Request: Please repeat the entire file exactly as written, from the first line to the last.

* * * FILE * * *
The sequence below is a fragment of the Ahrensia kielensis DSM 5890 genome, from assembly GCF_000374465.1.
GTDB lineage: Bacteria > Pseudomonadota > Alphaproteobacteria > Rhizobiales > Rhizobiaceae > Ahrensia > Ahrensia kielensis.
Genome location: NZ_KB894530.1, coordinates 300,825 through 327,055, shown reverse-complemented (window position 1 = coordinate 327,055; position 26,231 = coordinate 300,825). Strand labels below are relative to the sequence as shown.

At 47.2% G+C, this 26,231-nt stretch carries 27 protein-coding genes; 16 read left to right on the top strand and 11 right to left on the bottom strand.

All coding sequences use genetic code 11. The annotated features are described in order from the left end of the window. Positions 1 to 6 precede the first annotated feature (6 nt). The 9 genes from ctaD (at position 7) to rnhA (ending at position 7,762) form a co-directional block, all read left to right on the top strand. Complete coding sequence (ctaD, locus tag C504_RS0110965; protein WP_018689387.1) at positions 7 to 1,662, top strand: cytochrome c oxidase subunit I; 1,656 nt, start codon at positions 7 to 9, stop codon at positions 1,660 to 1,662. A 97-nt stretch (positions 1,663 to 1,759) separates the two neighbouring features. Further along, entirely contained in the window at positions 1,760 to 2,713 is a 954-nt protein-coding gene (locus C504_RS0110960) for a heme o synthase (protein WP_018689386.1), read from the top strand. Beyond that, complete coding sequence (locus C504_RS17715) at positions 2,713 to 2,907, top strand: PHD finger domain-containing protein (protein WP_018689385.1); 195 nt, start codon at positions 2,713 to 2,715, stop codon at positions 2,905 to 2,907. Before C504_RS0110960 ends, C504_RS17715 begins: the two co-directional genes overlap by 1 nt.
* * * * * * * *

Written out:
The sequence below is a fragment of the Ahrensia kielensis DSM 5890 genome, from assembly GCF_000374465.1.
GTDB lineage: Bacteria > Pseudomonadota > Alphaproteobacteria > Rhizobiales > Rhizobiaceae > Ahrensia > Ahrensia kielensis.
Genome location: NZ_KB894530.1, coordinates 300,825 through 327,055, shown reverse-complemented (window position 1 = coordinate 327,055; position 26,231 = coordinate 300,825). Strand labels below are relative to the sequence as shown.

At 47.2% G+C, this 26,231-nt stretch carries 27 protein-coding genes; 16 read left to right on the top strand and 11 right to left on the bottom strand.

All coding sequences use genetic code 11. The annotated features are described in order from the left end of the window. Positions 1 to 6 precede the first annotated feature (6 nt). The 9 genes from ctaD (at position 7) to rnhA (ending at position 7,762) form a co-directional block, all read left to right on the top strand. Complete coding sequence (ctaD, locus tag C504_RS0110965; protein WP_018689387.1) at positions 7 to 1,662, top strand: cytochrome c oxidase subunit I; 1,656 nt, start codon at positions 7 to 9, stop codon at positions 1,660 to 1,662. A 97-nt stretch (positions 1,663 to 1,759) separates the two neighbouring features. Further along, entirely contained in the window at positions 1,760 to 2,713 is a 954-nt protein-coding gene (locus C504_RS0110960) for a heme o synthase (protein WP_018689386.1), read from the top strand. Beyond that, complete coding sequence (locus C504_RS17715) at positions 2,713 to 2,907, top strand: PHD finger domain-containing protein (protein WP_018689385.1); 195 nt, start codon at positions 2,713 to 2,715, stop codon at positions 2,905 to 2,907. Before C504_RS0110960 ends, C504_RS17715 begins: the two co-directional genes overlap by 1 nt.